How to avoid 'toy overload' this holiday season
"Toy overload is real, and something we see every holiday season," said Joshua Klapow, a clinical psychologist at the University of Alabama at Birmingham.
Just make sure you choose an experience that is truly for the child, rather than something for yourself that you think the child will enjoy, Klapow said in a university news release.
However, many kids have a hard time with the abstract nature of a destination gift, he noted.
"They can't see it, touch it, understand it. If you can include pictures, videos or some approximation of what they are going to experience, it will help drive the meaningfulness home," Klapow said.
For example, if you give a child a zoo membership, it could be accompanied by a plush toy of the child's favorite zoo animal.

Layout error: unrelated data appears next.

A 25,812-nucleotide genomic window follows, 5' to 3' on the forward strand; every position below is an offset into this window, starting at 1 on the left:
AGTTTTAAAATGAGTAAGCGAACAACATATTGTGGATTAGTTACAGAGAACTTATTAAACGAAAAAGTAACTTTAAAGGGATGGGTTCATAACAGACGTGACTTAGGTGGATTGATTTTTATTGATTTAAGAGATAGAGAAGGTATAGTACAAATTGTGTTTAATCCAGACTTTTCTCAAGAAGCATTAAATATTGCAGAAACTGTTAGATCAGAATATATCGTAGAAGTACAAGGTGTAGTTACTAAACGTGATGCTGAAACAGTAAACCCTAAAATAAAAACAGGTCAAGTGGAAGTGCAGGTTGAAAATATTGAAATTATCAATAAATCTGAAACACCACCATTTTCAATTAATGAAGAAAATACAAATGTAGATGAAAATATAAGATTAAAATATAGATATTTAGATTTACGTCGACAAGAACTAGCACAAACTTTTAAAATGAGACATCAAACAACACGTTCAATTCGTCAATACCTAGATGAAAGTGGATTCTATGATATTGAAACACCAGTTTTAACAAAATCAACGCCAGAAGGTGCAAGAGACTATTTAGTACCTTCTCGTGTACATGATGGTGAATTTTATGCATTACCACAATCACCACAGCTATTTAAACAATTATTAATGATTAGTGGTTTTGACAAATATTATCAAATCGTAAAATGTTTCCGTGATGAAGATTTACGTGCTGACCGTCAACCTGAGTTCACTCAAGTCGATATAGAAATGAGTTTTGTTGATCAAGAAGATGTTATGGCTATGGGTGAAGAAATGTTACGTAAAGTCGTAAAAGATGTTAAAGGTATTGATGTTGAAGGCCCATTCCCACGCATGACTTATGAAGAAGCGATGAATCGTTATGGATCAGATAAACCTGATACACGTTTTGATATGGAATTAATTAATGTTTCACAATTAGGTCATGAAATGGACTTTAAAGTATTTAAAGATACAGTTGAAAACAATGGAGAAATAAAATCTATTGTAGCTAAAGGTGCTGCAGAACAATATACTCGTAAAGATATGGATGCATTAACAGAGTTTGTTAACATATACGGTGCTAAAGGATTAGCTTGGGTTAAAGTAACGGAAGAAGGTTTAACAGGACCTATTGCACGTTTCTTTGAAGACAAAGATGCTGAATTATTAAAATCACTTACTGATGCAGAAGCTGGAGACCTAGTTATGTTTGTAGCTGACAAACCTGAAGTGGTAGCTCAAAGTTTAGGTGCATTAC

"The effect, a feeling or the energy created during an experience, is often what stays with us over many years. For this reason, and many more, we are strongly encouraging families and friends to give an experience for the holidays, instead of an object or a toy," said Amy Miller, director of engagement at the university's performing arts centers.
Her advice? Base the gift on a child's interests. For example, an aspiring dancer may enjoy a community dance class while an avid reader may enjoy a creative writing class.
"You never know how one artistic moment may inspire someone, especially a child," Miller said. "Plus, a new creative outlet is beneficial to their general health and development."
Ideally, Klapow said, a mix of gifts might be best.
"A few smaller gifts (immediate reinforcement) and maybe one or two destination gifts that occur later will allow children to satisfy their developmentally appropriate desire for immediate gratification while still preventing toy overload," he said.
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